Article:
Santa Fe Southern Pacific Corp. said yesterday that it has agreed to sell the Southern Pacific Transportation Co. to Rio Grand Industries Inc. for about $1.8 billion in a deal that would give the Denver & Rio Grande Western Railroad access to the West Coast and that would end a troublesome chapter in the history of the Santa Fe Railway.

First, however, the transaction must be approved by the Interstate Commerce Commission, which turned down the merger of the Santa Fe and Southern Pacific systems.

The Santa Fe and the Southern Pacific spent nearly four years in a futile effort to persuade the ICC to approve their merger. Combining the two major western railroads would have created the nation's second-longest rail system, but the ICC rejected the plan, overruling a staff recommendation favoring the merger with qualifications.

In June, the ICC refused to reconsider that decision and ordered the SFSP Corp., a holding company formed pending approval of the merger, to divest itself of one or the other of the railroads.

The decision to sell the ailing Southern Pacific to the DRGW, one of five bidders, immediately touched off criticism by the other bidders that suggested the proposed transaction will run into spirited opposition at the ICC.

It also drew fire from Henley Group Inc., a diversified holding company based in La Jolla, Calif., which owns 14.7 percent of SFSP and has expressed an interest in acquiring the holding company and selling off the Santa Fe railroad.

SFSP Corp. said the $1.8 billion price includes $1.02 billion in cash and a promise to assume Southern Pacific's outstanding debt. Robert D. Krebs, chief executive of SFSP, said the company would file its final divestiture plan with the ICC by the end of the year.

He also said that the DRGW had agreed to comply with existing Southern Pacific labor contracts.

"We will do everything we can to facilitate the ICC review and help them process the case quickly," Krebs said.

Industry sources indicated yesterday that one source of concern the ICC might have with the Southern Pacific and DRGW combination is its potential impact on the Union Pacific, which now competes with the DRGW using a portion of the Southern Pacific's tracks.

When the SFSP Corp. was first ordered to divest itself of one or the other of the railroads, there was speculation that the company would choose a nonrailroad bidder to avoid having to seek ICC approval again.

However, the two bids that the company considered most serious were both from railroads -- the DRGW and Kansas City Southern, according to industry sources.

The other bidders were the Guilford Transportation Industries Inc., a coalition of railway unions and the management of Southern Pacific.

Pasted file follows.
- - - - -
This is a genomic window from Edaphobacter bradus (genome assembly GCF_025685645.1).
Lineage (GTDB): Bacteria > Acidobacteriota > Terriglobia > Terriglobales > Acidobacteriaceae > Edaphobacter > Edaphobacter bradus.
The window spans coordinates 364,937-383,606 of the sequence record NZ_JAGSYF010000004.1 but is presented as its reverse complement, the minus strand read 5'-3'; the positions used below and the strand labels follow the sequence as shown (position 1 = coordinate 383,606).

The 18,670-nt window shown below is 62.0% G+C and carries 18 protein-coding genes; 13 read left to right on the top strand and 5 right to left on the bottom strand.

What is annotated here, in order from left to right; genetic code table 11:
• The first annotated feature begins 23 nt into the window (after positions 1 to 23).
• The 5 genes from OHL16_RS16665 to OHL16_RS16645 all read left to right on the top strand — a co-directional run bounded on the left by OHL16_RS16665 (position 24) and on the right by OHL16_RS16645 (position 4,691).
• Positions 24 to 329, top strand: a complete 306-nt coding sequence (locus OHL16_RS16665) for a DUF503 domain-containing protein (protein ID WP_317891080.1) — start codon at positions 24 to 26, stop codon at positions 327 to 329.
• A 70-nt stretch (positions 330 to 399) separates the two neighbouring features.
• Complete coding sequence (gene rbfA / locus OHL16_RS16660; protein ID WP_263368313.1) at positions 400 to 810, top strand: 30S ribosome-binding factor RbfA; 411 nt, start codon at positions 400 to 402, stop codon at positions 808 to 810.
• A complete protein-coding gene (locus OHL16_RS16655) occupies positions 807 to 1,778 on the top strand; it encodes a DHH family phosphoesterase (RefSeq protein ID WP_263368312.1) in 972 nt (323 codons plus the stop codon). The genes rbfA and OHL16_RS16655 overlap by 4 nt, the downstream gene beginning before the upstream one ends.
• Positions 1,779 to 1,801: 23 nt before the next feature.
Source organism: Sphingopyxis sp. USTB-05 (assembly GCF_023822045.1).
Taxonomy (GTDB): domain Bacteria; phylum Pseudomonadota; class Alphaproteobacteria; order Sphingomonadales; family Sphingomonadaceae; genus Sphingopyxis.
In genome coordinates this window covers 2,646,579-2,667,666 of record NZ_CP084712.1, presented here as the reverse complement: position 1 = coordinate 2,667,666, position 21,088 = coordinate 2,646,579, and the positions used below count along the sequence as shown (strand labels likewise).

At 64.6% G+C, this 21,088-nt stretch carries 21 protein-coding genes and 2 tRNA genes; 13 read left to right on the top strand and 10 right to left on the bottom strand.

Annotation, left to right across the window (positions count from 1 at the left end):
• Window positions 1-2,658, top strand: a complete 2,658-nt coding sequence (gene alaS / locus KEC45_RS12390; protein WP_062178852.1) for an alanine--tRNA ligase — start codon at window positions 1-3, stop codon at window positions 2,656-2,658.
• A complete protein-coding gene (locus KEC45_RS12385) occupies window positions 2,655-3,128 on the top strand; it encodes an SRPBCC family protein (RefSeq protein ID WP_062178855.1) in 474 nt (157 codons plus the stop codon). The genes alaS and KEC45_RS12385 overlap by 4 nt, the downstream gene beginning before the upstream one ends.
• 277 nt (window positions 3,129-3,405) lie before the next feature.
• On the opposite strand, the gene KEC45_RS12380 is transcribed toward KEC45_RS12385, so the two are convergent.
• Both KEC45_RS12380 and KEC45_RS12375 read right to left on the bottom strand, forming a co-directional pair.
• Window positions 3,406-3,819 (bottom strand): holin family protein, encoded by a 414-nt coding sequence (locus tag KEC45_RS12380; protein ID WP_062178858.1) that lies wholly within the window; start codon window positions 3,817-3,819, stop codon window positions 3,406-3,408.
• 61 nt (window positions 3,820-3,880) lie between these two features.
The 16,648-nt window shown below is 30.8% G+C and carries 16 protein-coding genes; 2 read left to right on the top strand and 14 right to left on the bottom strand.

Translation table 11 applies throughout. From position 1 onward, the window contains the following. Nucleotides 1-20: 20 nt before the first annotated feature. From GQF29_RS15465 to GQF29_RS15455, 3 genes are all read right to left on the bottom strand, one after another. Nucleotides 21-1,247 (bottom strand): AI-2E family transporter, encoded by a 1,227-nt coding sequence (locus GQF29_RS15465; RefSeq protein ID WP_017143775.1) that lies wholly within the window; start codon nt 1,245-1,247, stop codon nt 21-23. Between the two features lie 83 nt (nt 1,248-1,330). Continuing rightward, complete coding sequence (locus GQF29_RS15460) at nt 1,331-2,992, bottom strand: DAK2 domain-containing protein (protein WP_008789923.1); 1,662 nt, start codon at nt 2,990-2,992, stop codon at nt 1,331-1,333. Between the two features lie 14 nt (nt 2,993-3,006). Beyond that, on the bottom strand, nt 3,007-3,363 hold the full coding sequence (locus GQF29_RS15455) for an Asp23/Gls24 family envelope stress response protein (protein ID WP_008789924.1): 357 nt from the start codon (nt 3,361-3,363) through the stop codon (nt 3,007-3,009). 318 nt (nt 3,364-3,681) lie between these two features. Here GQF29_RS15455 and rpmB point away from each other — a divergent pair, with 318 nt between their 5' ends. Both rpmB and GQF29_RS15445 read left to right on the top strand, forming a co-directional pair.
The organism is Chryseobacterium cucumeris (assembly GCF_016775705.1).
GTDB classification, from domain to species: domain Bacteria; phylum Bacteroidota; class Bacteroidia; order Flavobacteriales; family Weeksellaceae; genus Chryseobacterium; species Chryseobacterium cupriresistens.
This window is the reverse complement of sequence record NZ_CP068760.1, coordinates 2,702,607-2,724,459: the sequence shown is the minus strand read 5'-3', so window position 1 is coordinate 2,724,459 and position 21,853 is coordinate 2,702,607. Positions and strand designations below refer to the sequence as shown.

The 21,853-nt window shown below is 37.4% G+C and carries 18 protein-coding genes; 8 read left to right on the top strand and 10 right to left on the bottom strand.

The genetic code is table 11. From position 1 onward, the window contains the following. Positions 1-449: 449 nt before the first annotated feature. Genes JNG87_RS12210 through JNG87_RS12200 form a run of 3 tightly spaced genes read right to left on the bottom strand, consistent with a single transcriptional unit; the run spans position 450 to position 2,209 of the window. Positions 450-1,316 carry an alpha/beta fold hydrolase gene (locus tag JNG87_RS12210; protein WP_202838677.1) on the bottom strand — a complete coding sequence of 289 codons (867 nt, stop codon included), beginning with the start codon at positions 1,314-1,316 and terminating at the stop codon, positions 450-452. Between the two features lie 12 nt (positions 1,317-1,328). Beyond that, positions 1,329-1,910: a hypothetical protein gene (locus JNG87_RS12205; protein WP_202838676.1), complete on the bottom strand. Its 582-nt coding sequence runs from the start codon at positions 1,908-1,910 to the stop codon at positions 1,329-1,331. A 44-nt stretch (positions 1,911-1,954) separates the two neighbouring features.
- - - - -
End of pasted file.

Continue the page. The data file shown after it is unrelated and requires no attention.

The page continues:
Kansas City Southern said yesterday it will continue to pursue its acquisition of Southern Pacific, perhaps by filing a bid with the ICC.

"Based on what we have learned about this proposed transaction, it is simply not competitive with the offer submitted by KCSI," said the KCSI president and chief executive officer, Landon H. Rowland.

Rowland said he was "mystified" by the announcement and described his company's bid as "substantially higher."

Joele Frank, a spokeswoman for KCSI, said that the company would not divulge its bid because of the confidentiality agreement it had made with SFSP, but she said it was "hundreds of millions of dollars higher" than the DRGW bid.

The Henley Group criticized what it called "the unwise decision to sell the Southern Pacific in what amounts to a bankruptcy auction" and reiterated its position that shareholders would be better served by the sale or spinoff of the Santa Fe Railway.

The Railway Labor Executives' Association said it also plans to pursue its bid for the company but left the door open to reaching an accommodation with the Rio Grande.

Jeffrey B. Stone, a railroad analyst with Wertheim & Co., said that the announced purchase price was not out of line.

"I don't think it can really be called a distress sale price," he said. But he said he was curious to see more information about the other bids, particularly Kansas City Southern's. "Santa Fe has guarded these proposals as if they were national secrets," he said.

Stone said that he thought the announcement of the proposed sale would have little impact on either Henley's interest in SFSP Corp. or in that of Olympia & York Developments Ltd., which has also expressed interest in the holding company.

Neither of the companies appears to be seriously enough interested to make a real bid for the company, he said.